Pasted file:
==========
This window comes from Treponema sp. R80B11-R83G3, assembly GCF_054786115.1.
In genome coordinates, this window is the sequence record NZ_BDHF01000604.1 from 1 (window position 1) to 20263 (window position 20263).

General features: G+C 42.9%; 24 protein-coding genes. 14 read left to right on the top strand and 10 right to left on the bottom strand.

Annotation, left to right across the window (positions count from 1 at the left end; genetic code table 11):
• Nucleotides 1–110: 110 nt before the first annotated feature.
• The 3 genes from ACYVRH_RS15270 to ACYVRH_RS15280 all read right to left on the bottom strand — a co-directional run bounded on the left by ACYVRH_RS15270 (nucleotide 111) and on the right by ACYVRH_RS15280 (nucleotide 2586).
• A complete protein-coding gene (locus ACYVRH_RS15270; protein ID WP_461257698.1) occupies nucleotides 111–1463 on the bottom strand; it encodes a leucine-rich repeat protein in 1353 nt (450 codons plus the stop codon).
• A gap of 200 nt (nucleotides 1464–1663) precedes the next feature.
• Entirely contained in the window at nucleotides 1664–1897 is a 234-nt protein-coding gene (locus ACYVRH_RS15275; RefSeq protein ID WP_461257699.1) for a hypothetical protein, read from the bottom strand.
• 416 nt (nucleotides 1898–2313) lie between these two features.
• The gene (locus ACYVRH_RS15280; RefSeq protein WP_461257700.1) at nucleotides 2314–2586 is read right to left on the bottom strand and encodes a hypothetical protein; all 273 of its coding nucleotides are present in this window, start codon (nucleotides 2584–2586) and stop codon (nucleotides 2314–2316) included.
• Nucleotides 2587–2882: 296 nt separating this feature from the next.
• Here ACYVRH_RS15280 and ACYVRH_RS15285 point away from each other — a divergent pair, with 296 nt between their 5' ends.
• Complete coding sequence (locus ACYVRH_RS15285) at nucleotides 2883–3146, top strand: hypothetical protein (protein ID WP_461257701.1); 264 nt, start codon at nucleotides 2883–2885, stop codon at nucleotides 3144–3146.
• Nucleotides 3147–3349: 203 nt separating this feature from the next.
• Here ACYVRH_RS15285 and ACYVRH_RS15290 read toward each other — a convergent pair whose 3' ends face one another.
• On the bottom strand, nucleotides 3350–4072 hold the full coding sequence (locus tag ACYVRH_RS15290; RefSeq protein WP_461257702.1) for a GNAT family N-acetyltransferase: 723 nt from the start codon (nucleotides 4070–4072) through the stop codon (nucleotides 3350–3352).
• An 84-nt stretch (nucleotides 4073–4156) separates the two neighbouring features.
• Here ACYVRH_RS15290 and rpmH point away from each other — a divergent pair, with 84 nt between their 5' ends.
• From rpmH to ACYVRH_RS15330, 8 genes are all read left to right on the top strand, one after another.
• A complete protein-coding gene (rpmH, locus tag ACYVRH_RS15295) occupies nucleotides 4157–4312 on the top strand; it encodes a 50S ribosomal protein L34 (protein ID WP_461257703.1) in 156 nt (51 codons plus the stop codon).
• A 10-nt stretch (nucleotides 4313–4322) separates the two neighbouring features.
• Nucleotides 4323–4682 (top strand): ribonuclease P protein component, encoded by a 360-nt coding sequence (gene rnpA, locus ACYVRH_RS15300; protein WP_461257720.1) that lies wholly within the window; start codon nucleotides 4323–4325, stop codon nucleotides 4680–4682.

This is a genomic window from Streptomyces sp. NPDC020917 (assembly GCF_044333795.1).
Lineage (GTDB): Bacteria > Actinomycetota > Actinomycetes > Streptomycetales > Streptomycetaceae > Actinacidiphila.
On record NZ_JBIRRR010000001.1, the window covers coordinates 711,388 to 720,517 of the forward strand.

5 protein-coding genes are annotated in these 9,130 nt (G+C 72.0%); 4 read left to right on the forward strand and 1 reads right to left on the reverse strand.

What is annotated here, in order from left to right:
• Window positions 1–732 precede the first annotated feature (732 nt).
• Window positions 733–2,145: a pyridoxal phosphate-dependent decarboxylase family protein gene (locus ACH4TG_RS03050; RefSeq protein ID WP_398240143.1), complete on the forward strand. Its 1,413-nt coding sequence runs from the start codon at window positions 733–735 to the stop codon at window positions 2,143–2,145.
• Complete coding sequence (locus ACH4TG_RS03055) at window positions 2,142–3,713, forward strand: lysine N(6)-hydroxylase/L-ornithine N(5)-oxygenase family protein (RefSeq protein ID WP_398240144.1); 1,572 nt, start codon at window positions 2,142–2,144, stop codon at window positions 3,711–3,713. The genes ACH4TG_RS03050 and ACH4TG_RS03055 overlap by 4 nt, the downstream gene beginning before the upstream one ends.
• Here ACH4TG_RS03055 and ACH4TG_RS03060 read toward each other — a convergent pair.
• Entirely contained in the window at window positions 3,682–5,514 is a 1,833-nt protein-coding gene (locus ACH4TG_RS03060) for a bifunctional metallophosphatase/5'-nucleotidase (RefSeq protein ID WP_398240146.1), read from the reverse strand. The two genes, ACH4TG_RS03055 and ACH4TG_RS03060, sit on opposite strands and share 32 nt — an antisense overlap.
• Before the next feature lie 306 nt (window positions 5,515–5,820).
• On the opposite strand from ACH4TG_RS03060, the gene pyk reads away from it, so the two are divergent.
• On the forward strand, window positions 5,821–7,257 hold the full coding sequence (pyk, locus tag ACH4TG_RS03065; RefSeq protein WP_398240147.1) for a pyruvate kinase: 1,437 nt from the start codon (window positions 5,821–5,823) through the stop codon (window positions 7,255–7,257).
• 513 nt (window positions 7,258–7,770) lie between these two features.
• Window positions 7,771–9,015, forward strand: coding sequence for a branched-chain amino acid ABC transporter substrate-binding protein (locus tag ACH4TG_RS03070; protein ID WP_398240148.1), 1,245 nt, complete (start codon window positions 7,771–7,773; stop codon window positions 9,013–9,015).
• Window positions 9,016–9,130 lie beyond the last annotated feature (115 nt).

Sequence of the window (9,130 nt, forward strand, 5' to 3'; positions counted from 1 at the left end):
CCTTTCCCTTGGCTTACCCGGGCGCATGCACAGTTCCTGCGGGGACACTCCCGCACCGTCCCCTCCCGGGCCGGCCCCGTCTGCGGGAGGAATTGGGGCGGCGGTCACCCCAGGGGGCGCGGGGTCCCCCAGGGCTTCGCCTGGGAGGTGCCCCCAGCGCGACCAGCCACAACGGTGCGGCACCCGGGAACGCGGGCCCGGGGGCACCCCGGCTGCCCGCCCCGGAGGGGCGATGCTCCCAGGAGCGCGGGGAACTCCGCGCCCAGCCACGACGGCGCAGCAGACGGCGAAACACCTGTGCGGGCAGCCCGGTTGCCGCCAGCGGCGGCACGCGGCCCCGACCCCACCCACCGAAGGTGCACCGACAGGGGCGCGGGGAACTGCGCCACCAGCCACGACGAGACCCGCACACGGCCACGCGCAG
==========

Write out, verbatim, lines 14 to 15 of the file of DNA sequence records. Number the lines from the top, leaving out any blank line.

• Complete coding sequence (locus ACYVRH_RS15285) at nucleotides 2883–3146, top strand: hypothetical protein (protein ID WP_461257701.1); 264 nt, start codon at nucleotides 2883–2885, stop codon at nucleotides 3144–3146.
• Nucleotides 3147–3349: 203 nt separating this feature from the next.